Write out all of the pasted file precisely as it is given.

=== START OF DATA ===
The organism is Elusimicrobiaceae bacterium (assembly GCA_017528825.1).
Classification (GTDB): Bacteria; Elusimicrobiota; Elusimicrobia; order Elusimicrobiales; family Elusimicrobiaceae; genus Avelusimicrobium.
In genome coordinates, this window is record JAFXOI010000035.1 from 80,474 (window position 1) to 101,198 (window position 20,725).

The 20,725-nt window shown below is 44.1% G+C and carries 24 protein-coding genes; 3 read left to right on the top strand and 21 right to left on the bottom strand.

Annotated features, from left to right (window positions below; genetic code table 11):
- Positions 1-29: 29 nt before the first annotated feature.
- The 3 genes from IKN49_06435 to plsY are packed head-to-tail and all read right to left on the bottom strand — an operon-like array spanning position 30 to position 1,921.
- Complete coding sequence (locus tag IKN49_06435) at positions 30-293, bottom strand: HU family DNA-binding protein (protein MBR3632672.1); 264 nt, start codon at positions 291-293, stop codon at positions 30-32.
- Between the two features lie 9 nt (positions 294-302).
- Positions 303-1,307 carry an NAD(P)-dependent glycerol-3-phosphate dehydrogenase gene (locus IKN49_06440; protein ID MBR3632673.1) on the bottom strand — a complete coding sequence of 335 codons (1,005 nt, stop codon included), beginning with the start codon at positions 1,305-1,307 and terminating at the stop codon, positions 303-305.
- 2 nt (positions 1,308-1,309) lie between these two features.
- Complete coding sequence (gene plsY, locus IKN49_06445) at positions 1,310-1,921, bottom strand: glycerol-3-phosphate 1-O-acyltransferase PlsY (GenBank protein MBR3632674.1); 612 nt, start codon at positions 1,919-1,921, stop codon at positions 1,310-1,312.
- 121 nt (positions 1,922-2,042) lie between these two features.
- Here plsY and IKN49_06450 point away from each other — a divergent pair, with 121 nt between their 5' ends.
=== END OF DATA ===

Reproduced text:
The organism is Elusimicrobiaceae bacterium (assembly GCA_017528825.1).
Classification (GTDB): Bacteria; Elusimicrobiota; Elusimicrobia; order Elusimicrobiales; family Elusimicrobiaceae; genus Avelusimicrobium.
In genome coordinates, this window is record JAFXOI010000035.1 from 80,474 (window position 1) to 101,198 (window position 20,725).

The 20,725-nt window shown below is 44.1% G+C and carries 24 protein-coding genes; 3 read left to right on the top strand and 21 right to left on the bottom strand.

Annotated features, from left to right (window positions below; genetic code table 11):
- Positions 1-29: 29 nt before the first annotated feature.
- The 3 genes from IKN49_06435 to plsY are packed head-to-tail and all read right to left on the bottom strand — an operon-like array spanning position 30 to position 1,921.
- Complete coding sequence (locus tag IKN49_06435) at positions 30-293, bottom strand: HU family DNA-binding protein (protein MBR3632672.1); 264 nt, start codon at positions 291-293, stop codon at positions 30-32.
- Between the two features lie 9 nt (positions 294-302).
- Positions 303-1,307 carry an NAD(P)-dependent glycerol-3-phosphate dehydrogenase gene (locus IKN49_06440; protein ID MBR3632673.1) on the bottom strand — a complete coding sequence of 335 codons (1,005 nt, stop codon included), beginning with the start codon at positions 1,305-1,307 and terminating at the stop codon, positions 303-305.
- 2 nt (positions 1,308-1,309) lie between these two features.
- Complete coding sequence (gene plsY, locus IKN49_06445) at positions 1,310-1,921, bottom strand: glycerol-3-phosphate 1-O-acyltransferase PlsY (GenBank protein MBR3632674.1); 612 nt, start codon at positions 1,919-1,921, stop codon at positions 1,310-1,312.
- 121 nt (positions 1,922-2,042) lie between these two features.
- Here plsY and IKN49_06450 point away from each other — a divergent pair, with 121 nt between their 5' ends.